Become A Firefighter In A Rural Area

Fighting fire in remote areas often presents unknown dangers.

Rural firefighters must respond immediately, performing one of the most dangerous jobs in America. Rural firefighting involves more than fire suppression. The brave men and women that fight fires are often required to react to a diverse array of hazardous situations, traffic accidents and medical emergencies. As housing development expands, more and more homes are being built in wild areas or on grasslands. More than 140 million people now live in rural areas. Rural expansion results in more fires and emergencies in rural areas than ever before. Adequate training is imperative to the safety of a firefighter. Untrained or under-trained firefighters are a safety issue and may put themselves and others in danger.


1. Engage in a rigorous physical fitness regime. Schedule a complete physical examination, preferably with a physician who specializes in sports medicine. Request an evaluation of your current cardio-respiratory capacity and any other test your doctor recommends. Work with your physician to create a plan of weight management and an exercise program to develop strength, agility and stamina. Firefighting is hard, demanding work that requires you to be in the best physical condition possible. Physical fitness standards for the majority of both municipal and rural fire departments has been established based on research conducted by the Missoula Technology & Development Center (MTDC). The study shows that there are four levels of physical fitness. Arduous firefighting duties include extensive field work and calls for climbing and hiking over rough and steep terrain. The position requires extensive lifting, running, climbing and lifting. Moderate duty includes standing for long periods of time, walking, climbing and the ability to continually lift objects weighting from 25 to 50 lbs. Light duty involves driving equipment and some field work. The fourth level applies to office workers and does not have minimum physical fitness standards. If you seek a position on the frontal attack of a fire, you must be able to pass the physical fitness exam for arduous duty.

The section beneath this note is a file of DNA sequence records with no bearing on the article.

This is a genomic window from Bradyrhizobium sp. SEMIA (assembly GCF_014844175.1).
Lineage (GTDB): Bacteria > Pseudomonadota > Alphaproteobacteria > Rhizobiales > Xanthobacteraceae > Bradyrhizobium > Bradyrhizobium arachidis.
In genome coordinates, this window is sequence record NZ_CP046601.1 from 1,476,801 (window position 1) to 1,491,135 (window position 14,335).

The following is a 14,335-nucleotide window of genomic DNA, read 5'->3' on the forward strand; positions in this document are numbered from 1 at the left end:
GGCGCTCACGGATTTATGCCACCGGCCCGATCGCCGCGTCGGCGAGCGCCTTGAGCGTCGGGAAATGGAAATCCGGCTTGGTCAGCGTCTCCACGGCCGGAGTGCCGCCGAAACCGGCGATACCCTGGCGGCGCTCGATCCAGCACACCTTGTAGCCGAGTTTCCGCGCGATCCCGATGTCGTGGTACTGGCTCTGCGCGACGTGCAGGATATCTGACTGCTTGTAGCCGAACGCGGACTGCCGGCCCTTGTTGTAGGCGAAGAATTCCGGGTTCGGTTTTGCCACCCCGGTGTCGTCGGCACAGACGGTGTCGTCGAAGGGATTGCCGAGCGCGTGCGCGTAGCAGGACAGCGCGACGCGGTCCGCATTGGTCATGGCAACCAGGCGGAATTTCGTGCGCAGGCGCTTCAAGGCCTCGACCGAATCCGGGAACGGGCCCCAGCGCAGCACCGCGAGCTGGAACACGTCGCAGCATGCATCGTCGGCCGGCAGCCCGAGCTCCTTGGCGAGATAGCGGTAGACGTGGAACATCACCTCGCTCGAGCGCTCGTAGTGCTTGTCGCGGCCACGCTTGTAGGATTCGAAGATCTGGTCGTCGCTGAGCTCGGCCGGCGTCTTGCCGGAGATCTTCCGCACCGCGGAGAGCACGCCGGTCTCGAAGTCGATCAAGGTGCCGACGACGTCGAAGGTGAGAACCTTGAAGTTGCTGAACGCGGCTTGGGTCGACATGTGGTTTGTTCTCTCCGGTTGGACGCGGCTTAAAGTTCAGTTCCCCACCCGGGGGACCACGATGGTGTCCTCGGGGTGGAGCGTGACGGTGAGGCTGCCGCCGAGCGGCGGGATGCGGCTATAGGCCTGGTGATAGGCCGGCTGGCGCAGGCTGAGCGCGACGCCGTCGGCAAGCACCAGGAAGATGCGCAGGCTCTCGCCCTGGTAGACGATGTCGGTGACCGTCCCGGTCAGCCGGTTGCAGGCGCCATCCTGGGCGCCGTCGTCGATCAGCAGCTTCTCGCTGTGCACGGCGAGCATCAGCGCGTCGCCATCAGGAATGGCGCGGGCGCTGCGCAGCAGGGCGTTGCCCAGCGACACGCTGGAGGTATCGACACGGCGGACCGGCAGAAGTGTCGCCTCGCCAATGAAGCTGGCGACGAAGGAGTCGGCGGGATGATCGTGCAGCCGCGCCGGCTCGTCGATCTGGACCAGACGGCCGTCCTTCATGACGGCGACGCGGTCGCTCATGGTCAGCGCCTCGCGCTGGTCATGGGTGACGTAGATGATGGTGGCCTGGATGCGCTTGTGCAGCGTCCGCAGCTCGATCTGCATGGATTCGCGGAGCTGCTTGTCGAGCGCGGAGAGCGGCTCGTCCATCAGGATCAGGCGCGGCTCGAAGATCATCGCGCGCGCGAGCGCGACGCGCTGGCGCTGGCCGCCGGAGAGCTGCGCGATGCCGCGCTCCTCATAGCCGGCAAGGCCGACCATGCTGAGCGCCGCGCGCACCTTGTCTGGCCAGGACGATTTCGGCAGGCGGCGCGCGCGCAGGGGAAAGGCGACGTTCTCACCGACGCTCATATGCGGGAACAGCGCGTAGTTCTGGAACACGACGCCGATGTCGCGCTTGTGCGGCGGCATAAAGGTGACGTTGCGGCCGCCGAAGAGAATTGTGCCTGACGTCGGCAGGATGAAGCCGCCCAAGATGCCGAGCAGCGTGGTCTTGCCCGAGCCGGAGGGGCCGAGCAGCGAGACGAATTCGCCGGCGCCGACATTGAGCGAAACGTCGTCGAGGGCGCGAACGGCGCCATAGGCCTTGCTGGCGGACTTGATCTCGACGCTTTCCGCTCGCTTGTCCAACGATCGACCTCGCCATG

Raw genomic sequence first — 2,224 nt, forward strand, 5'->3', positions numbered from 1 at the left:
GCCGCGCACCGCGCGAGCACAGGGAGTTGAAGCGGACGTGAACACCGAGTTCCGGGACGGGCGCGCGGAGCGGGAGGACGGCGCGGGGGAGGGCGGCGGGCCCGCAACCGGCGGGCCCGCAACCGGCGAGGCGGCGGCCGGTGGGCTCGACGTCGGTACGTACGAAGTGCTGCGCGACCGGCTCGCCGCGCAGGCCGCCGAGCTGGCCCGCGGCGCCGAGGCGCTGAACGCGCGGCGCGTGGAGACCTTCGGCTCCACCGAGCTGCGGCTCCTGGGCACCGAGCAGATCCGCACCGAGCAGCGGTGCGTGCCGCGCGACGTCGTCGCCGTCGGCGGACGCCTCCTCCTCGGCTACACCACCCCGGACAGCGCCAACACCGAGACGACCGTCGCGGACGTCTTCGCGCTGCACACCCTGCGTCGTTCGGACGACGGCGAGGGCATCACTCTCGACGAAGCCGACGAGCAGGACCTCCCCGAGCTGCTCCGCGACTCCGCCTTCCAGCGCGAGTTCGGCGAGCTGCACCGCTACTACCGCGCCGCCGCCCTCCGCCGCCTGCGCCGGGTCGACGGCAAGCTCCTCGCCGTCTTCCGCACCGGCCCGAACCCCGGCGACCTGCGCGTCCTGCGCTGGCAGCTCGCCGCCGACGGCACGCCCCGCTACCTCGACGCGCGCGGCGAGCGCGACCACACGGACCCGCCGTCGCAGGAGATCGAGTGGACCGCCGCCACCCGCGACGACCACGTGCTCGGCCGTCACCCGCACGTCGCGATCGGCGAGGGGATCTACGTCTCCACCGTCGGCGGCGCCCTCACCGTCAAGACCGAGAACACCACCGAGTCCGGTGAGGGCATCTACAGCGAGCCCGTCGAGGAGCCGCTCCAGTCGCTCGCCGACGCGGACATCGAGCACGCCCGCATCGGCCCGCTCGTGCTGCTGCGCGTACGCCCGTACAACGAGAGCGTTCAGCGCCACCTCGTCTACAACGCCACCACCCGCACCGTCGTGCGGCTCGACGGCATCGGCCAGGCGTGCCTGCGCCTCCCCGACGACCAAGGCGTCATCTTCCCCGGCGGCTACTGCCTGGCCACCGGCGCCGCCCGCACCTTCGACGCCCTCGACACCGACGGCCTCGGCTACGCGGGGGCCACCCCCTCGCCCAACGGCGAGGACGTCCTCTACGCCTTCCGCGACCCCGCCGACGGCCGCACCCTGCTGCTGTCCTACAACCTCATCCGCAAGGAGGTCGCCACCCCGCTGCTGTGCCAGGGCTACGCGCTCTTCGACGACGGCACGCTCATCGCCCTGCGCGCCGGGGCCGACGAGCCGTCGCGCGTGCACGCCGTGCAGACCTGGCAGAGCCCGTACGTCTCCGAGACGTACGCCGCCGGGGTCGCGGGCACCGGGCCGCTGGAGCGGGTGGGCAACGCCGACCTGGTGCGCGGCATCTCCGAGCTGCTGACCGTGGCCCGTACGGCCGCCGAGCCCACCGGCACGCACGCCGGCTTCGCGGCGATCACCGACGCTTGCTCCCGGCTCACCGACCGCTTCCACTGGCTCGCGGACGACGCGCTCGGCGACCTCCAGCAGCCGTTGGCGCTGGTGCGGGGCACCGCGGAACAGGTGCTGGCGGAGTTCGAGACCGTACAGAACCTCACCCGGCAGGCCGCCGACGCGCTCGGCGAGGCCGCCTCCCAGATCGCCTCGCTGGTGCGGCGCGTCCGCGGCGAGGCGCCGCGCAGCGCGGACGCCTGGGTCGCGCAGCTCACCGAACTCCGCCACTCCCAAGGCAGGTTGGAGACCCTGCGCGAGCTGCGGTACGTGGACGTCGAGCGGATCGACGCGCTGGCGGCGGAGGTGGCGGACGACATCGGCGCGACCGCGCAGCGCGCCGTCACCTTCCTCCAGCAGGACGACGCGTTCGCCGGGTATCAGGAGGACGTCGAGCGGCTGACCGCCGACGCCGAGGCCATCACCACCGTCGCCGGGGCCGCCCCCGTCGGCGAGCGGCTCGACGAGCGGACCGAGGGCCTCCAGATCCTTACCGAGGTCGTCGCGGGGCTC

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2. Take classes in first aid and CPR. Most fire departments require that candidates be certified as basic Emergency Medical Technicians (EMT). Many departments require that firefighters are certified paramedics. Classes are available online or from local hospitals and community colleges.

3. Learn and practice survival skills. Rural or wildland firefighting is especially dangerous. Firefighters can easily become separated from their team, disorientated by smoke and fire. Trail markers may be destroyed and visual landmarks obscured. Knowing survive in the wilderness may save your life.

4. Take online classes to gain and improve your skills. Volunteer Fire Department is an informational website that offers a wide array of resources for firemen and rural fire departments. The site offers a course developed to educate and provide online management training for rural firefighters. The training course is presented free to all volunteer fire departments. The Volunteer Fire Department course provides firefighter certification and an opportunity for fire training instructors to be certified to teach the class to rural firefighting volunteers. Rural volunteer fire departments can access the information and register for the class online.

5. Volunteer with your local rural fire department or submit an application to a rural fire department. Most departments require that firefighters must be at least 18 years of age and have a high school diploma.